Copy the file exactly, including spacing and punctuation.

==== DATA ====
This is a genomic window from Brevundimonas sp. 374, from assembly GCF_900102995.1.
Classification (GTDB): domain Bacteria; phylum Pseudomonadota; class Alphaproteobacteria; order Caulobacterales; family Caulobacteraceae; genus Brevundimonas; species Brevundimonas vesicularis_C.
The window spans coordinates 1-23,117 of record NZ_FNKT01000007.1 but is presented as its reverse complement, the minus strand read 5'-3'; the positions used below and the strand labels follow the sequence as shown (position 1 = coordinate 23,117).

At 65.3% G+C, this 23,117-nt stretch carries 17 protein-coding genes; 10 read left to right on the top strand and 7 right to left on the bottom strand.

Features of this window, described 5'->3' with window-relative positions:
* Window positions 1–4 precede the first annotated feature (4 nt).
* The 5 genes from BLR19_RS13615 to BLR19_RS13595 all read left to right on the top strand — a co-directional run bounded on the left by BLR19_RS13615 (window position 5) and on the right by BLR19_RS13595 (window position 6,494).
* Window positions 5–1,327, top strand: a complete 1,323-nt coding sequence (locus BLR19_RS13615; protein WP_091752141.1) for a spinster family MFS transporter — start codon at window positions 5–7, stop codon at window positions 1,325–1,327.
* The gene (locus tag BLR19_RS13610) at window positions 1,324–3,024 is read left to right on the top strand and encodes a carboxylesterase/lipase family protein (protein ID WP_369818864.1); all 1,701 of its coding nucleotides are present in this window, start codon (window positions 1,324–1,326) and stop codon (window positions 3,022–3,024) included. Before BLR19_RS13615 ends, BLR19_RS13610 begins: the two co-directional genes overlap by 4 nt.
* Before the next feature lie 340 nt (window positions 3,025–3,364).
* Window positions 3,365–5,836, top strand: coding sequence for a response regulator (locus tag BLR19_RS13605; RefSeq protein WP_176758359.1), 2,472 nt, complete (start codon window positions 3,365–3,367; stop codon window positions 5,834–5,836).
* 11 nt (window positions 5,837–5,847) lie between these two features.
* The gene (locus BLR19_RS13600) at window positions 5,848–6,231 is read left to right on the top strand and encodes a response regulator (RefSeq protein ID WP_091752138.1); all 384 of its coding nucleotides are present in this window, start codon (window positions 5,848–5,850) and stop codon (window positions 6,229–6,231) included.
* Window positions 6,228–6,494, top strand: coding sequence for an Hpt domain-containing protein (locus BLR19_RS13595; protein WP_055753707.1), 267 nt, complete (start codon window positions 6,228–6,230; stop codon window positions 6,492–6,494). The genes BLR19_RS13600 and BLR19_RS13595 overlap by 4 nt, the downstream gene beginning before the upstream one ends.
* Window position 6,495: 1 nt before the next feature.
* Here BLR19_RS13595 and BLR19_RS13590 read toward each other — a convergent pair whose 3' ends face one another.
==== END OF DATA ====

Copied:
This is a genomic window from Brevundimonas sp. 374, from assembly GCF_900102995.1.
Classification (GTDB): domain Bacteria; phylum Pseudomonadota; class Alphaproteobacteria; order Caulobacterales; family Caulobacteraceae; genus Brevundimonas; species Brevundimonas vesicularis_C.
The window spans coordinates 1-23,117 of record NZ_FNKT01000007.1 but is presented as its reverse complement, the minus strand read 5'-3'; the positions used below and the strand labels follow the sequence as shown (position 1 = coordinate 23,117).

At 65.3% G+C, this 23,117-nt stretch carries 17 protein-coding genes; 10 read left to right on the top strand and 7 right to left on the bottom strand.

Features of this window, described 5'->3' with window-relative positions:
* Window positions 1–4 precede the first annotated feature (4 nt).
* The 5 genes from BLR19_RS13615 to BLR19_RS13595 all read left to right on the top strand — a co-directional run bounded on the left by BLR19_RS13615 (window position 5) and on the right by BLR19_RS13595 (window position 6,494).
* Window positions 5–1,327, top strand: a complete 1,323-nt coding sequence (locus BLR19_RS13615; protein WP_091752141.1) for a spinster family MFS transporter — start codon at window positions 5–7, stop codon at window positions 1,325–1,327.
* The gene (locus tag BLR19_RS13610) at window positions 1,324–3,024 is read left to right on the top strand and encodes a carboxylesterase/lipase family protein (protein ID WP_369818864.1); all 1,701 of its coding nucleotides are present in this window, start codon (window positions 1,324–1,326) and stop codon (window positions 3,022–3,024) included. Before BLR19_RS13615 ends, BLR19_RS13610 begins: the two co-directional genes overlap by 4 nt.
* Before the next feature lie 340 nt (window positions 3,025–3,364).
* Window positions 3,365–5,836, top strand: coding sequence for a response regulator (locus tag BLR19_RS13605; RefSeq protein WP_176758359.1), 2,472 nt, complete (start codon window positions 3,365–3,367; stop codon window positions 5,834–5,836).
* 11 nt (window positions 5,837–5,847) lie between these two features.
* The gene (locus BLR19_RS13600) at window positions 5,848–6,231 is read left to right on the top strand and encodes a response regulator (RefSeq protein ID WP_091752138.1); all 384 of its coding nucleotides are present in this window, start codon (window positions 5,848–5,850) and stop codon (window positions 6,229–6,231) included.
* Window positions 6,228–6,494, top strand: coding sequence for an Hpt domain-containing protein (locus BLR19_RS13595; protein WP_055753707.1), 267 nt, complete (start codon window positions 6,228–6,230; stop codon window positions 6,492–6,494). The genes BLR19_RS13600 and BLR19_RS13595 overlap by 4 nt, the downstream gene beginning before the upstream one ends.
* Window position 6,495: 1 nt before the next feature.
* Here BLR19_RS13595 and BLR19_RS13590 read toward each other — a convergent pair whose 3' ends face one another.